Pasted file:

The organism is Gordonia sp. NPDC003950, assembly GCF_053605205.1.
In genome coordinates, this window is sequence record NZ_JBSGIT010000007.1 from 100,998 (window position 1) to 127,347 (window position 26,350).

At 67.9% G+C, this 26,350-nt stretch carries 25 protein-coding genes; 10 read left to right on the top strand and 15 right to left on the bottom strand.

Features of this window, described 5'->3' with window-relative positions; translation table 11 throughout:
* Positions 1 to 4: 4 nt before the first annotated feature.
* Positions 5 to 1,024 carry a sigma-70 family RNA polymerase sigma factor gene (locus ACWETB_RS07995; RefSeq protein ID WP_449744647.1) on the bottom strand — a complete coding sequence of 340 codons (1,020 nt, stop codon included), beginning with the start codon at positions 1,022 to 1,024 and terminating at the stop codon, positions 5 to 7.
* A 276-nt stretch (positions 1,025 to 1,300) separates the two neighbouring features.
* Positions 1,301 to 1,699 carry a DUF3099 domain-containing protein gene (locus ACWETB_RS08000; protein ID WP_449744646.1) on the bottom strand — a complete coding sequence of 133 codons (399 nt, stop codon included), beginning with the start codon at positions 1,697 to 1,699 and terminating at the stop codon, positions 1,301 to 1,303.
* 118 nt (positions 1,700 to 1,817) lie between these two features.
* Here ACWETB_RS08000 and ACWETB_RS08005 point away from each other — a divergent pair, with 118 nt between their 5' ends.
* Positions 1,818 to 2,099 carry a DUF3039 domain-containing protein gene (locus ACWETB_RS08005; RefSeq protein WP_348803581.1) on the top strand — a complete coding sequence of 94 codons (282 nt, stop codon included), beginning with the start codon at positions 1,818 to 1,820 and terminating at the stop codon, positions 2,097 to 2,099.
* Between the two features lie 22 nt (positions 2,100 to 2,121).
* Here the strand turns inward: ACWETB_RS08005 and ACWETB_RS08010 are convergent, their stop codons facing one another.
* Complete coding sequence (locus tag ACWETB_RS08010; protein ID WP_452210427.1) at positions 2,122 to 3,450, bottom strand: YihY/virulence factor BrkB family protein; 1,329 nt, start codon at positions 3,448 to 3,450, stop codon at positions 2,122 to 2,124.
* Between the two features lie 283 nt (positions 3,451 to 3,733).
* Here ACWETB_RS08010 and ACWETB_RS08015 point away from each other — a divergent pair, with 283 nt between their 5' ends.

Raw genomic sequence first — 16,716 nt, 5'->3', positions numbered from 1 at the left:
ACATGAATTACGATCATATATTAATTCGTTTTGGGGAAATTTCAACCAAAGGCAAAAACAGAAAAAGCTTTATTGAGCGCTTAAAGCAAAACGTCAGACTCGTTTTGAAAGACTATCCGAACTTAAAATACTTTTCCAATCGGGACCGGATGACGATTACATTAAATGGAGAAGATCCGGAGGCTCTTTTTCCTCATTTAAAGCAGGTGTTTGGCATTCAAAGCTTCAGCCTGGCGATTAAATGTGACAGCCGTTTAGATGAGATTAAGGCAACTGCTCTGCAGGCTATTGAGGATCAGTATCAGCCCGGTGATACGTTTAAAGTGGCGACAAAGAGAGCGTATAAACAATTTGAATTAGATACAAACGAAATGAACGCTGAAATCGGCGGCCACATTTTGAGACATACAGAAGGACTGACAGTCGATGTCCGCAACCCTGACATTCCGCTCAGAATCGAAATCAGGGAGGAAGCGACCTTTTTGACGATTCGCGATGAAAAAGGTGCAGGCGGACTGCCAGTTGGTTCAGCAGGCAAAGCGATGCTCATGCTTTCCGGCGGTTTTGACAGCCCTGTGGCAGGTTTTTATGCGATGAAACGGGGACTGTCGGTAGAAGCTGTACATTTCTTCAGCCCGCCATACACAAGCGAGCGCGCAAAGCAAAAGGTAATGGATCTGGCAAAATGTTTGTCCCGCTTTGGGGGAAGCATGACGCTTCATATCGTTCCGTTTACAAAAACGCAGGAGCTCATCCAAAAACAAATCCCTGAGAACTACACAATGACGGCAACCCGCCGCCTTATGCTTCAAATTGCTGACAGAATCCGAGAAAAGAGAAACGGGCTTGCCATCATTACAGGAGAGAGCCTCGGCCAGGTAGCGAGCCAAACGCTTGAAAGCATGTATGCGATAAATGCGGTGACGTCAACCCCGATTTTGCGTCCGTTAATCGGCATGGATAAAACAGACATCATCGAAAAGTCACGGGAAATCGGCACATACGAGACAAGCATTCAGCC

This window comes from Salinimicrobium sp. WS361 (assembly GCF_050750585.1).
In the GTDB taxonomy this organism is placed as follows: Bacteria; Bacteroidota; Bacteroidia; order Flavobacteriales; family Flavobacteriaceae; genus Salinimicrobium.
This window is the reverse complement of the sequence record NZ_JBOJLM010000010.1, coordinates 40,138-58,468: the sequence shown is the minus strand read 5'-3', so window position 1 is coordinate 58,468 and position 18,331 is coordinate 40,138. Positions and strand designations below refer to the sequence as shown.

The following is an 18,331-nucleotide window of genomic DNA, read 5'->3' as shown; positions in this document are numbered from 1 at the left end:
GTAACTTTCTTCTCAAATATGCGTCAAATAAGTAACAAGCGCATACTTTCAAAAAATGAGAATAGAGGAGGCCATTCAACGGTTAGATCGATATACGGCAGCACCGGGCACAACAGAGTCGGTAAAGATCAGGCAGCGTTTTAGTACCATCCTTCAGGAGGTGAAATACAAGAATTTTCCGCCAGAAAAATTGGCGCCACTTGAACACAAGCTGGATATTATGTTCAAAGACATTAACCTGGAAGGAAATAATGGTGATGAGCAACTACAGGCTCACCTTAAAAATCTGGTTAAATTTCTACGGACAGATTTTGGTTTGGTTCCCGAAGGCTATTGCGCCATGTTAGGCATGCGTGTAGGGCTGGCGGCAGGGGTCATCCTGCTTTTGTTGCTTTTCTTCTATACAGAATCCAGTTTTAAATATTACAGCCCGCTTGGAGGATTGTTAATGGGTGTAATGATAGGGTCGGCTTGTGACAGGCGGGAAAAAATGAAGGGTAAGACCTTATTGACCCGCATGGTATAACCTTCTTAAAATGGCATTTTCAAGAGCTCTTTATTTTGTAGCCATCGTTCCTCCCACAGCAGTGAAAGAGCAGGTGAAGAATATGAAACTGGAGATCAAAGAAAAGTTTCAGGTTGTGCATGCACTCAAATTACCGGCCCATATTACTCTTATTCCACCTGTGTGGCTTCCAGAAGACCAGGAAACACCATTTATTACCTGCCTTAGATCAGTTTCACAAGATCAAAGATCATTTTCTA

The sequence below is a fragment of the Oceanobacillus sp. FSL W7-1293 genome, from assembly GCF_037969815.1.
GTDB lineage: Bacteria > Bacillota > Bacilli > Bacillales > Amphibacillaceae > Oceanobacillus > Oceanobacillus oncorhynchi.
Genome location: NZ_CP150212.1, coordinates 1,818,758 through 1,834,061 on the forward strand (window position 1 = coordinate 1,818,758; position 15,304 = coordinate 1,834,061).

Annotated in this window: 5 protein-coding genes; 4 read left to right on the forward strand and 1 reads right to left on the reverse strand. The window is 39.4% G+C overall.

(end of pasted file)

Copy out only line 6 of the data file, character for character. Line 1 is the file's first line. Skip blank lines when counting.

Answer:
* Positions 5 to 1,024 carry a sigma-70 family RNA polymerase sigma factor gene (locus ACWETB_RS07995; RefSeq protein ID WP_449744647.1) on the bottom strand — a complete coding sequence of 340 codons (1,020 nt, stop codon included), beginning with the start codon at positions 1,022 to 1,024 and terminating at the stop codon, positions 5 to 7.